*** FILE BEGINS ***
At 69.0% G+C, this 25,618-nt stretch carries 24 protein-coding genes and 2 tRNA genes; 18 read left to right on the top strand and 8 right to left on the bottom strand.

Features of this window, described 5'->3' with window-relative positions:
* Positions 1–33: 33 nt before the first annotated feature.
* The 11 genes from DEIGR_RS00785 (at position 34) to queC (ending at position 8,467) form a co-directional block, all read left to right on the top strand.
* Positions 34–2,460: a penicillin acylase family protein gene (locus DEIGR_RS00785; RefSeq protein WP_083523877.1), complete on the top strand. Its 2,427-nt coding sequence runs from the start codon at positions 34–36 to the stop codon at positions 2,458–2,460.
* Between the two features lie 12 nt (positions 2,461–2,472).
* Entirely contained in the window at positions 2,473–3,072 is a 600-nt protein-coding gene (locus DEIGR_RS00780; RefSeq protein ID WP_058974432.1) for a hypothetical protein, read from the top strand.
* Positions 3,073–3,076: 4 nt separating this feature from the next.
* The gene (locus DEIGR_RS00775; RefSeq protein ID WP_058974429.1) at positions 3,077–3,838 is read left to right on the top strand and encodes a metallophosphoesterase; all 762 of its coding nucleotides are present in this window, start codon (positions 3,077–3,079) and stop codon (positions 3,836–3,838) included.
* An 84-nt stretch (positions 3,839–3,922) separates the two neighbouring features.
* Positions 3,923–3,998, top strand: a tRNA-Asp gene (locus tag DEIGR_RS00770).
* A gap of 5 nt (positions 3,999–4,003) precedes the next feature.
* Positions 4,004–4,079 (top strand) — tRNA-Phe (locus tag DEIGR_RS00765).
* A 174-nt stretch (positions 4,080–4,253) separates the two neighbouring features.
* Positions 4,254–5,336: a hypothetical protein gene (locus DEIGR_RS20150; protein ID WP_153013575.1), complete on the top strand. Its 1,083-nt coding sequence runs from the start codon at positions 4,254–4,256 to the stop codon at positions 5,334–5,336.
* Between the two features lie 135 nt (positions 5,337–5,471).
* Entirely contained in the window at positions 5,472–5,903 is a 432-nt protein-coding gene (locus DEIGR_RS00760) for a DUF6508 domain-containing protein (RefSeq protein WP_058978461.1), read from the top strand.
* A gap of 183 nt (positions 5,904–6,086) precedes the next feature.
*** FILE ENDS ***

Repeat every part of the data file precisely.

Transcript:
At 69.0% G+C, this 25,618-nt stretch carries 24 protein-coding genes and 2 tRNA genes; 18 read left to right on the top strand and 8 right to left on the bottom strand.

Features of this window, described 5'->3' with window-relative positions:
* Positions 1–33: 33 nt before the first annotated feature.
* The 11 genes from DEIGR_RS00785 (at position 34) to queC (ending at position 8,467) form a co-directional block, all read left to right on the top strand.
* Positions 34–2,460: a penicillin acylase family protein gene (locus DEIGR_RS00785; RefSeq protein WP_083523877.1), complete on the top strand. Its 2,427-nt coding sequence runs from the start codon at positions 34–36 to the stop codon at positions 2,458–2,460.
* Between the two features lie 12 nt (positions 2,461–2,472).
* Entirely contained in the window at positions 2,473–3,072 is a 600-nt protein-coding gene (locus DEIGR_RS00780; RefSeq protein ID WP_058974432.1) for a hypothetical protein, read from the top strand.
* Positions 3,073–3,076: 4 nt separating this feature from the next.
* The gene (locus DEIGR_RS00775; RefSeq protein ID WP_058974429.1) at positions 3,077–3,838 is read left to right on the top strand and encodes a metallophosphoesterase; all 762 of its coding nucleotides are present in this window, start codon (positions 3,077–3,079) and stop codon (positions 3,836–3,838) included.
* An 84-nt stretch (positions 3,839–3,922) separates the two neighbouring features.
* Positions 3,923–3,998, top strand: a tRNA-Asp gene (locus tag DEIGR_RS00770).
* A gap of 5 nt (positions 3,999–4,003) precedes the next feature.
* Positions 4,004–4,079 (top strand) — tRNA-Phe (locus tag DEIGR_RS00765).
* A 174-nt stretch (positions 4,080–4,253) separates the two neighbouring features.
* Positions 4,254–5,336: a hypothetical protein gene (locus DEIGR_RS20150; protein ID WP_153013575.1), complete on the top strand. Its 1,083-nt coding sequence runs from the start codon at positions 4,254–4,256 to the stop codon at positions 5,334–5,336.
* Between the two features lie 135 nt (positions 5,337–5,471).
* Entirely contained in the window at positions 5,472–5,903 is a 432-nt protein-coding gene (locus DEIGR_RS00760) for a DUF6508 domain-containing protein (RefSeq protein WP_058978461.1), read from the top strand.
* A gap of 183 nt (positions 5,904–6,086) precedes the next feature.